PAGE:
That being said, I don’t think man has evolved from the original design. At least not very much. If one follows the dating of the Bible, man is about 6000 years old. I don’t think there would be much time for mankind to change on an evolutionary scale.

Unfortunately, evolutionists typically use the parts that are true or may be true to extrapolate to creation and mankind as a whole. For example, one may use the fact that a certain species changes to outside forces – natural selection on a small scale – and use it to conclude natural selection on a large scale. Small scale changes caused by random processes are used to infer that processes causing original life were also random.

I asked my wife, who graduated in Zoology, what the evidence was for evolution. The main pieces of evidence are the homologous structures (similar skeletal structures among different parts of the animal kingdom) and fossil records. I don’t know a whole lot about the fossil evidence, someone can help me out if they wish, but I do think that if you find a collection of bones, you don’t necessarily know if they were some primate or a less evolved version of homo sapien. Concerning bone structure, that could lead one to believe in evolution, but it can also be explained by design.

Christians are sometimes accused of looking for “God in the gaps.” That is, something seems complex, so God must have done it.* But I feel that in the scientific community, the view of all life resulting from evolution has the same aspect. It’s like “We don’t think there is a God, evolution is the only possible explanation.” The Truth Project by Focus on the Family says that science is no longer sticking to experimental observations, but it is trying to answer the fundamental questions of mankind. I think that is a valid point.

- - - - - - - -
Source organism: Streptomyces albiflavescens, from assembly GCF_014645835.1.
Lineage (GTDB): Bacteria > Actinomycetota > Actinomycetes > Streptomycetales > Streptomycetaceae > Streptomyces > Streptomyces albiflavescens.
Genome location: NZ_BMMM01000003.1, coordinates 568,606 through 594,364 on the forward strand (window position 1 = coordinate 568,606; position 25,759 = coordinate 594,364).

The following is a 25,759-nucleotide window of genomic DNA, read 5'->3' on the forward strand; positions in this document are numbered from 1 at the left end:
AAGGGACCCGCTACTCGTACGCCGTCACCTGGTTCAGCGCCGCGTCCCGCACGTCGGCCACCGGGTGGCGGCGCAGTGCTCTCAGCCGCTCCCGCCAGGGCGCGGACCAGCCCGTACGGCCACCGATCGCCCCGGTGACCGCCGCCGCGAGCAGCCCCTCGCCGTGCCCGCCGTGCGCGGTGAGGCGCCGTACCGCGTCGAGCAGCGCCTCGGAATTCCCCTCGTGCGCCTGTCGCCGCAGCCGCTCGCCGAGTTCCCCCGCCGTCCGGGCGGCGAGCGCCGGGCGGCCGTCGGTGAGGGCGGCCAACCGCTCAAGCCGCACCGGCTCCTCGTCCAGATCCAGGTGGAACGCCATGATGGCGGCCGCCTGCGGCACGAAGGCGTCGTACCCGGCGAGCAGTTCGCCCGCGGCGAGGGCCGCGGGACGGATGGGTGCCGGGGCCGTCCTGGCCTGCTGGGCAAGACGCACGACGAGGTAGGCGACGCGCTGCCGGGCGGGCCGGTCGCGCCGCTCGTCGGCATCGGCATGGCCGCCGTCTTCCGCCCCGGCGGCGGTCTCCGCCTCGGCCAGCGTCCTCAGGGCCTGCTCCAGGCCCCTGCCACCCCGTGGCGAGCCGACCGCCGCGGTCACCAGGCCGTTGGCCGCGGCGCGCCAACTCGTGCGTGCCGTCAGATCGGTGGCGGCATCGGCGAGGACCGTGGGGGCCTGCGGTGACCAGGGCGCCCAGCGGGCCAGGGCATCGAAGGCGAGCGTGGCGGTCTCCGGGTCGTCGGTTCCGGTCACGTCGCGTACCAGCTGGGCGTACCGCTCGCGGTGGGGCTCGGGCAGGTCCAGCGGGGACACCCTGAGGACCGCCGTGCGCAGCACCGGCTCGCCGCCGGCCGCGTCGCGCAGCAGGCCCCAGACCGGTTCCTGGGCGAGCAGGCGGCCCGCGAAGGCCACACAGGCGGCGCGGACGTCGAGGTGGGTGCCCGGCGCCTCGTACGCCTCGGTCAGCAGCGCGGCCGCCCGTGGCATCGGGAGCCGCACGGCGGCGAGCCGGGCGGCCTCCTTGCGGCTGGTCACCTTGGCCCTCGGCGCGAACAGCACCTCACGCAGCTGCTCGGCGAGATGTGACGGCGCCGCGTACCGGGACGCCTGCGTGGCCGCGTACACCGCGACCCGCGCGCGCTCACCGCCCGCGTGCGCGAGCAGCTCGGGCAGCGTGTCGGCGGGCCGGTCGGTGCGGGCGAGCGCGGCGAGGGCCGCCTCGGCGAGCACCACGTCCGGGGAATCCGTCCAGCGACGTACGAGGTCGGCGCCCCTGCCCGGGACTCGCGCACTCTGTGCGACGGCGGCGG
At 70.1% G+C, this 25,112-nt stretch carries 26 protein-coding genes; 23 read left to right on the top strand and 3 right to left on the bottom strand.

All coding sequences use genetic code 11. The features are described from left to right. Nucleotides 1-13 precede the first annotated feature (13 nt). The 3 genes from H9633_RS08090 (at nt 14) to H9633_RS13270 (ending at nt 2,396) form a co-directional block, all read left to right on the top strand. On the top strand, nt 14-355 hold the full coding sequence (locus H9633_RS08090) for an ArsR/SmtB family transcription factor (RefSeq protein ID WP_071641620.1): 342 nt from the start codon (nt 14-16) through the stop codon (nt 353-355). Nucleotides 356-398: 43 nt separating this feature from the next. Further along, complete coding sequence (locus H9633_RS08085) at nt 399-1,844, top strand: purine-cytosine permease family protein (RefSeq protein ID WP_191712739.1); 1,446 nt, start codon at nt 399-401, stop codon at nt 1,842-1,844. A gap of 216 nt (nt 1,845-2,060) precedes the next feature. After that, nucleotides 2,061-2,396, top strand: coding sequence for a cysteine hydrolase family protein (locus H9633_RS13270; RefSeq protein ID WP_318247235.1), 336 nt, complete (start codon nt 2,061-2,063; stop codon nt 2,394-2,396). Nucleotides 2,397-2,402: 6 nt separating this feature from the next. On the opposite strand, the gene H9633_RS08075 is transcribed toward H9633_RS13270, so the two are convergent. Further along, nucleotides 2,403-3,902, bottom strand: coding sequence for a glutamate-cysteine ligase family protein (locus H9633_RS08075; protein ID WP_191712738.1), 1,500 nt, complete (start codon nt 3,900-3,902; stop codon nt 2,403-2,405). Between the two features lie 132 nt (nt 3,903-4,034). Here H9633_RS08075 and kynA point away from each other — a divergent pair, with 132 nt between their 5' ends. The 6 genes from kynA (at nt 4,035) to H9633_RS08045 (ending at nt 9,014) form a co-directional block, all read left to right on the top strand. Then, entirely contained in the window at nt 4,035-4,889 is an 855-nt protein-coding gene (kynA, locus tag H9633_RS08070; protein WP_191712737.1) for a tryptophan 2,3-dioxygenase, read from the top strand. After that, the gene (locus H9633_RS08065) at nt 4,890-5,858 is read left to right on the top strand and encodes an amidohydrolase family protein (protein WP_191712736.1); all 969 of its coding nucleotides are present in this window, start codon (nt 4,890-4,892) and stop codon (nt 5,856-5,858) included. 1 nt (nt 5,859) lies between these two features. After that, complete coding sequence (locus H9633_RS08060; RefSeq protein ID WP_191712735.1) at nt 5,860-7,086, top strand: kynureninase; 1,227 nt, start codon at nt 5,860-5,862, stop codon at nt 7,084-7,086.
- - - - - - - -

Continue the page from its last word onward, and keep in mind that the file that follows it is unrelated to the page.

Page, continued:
In short, there are aspects of evolutionary theory that are reasonable and are not incompatible with the idea that God created the universe and man. However, I believe evolutionists take the noncontroversial parts and use them to push God out of the picture. I think that this worldview that is adopted by many in the scientific community simply doesn’t hold water.

*I’m not saying that we can’t attribute the fact that life is so complex to an ultimate designer, I think it is one of the evidences of the creator, I’m only trying to make a point here.

Posted in Uncategorized | 3 Comments »

This is pretty scary

Posted by Chance on March 12, 2008

According to the San Francisco Chronicle:

A California appeals court ruling clamping down on homeschooling by parents without teaching credentials sent shock waves across the state this week, leaving an estimated 166,000 children as possible truants and their parents at risk of prosecution.
[…]
“California courts have held that … parents do not have a constitutional right to homeschool their children,” Justice H. Walter Croskey said in the 3-0 ruling issued on Feb. 28. “Parents have a legal duty to see to their children’s schooling under the provisions of these laws.”

Unbelievable.

Hat tip to the Market Power Blog. I heard it there first.

Posted in Politics | 4 Comments »

Why expand the field?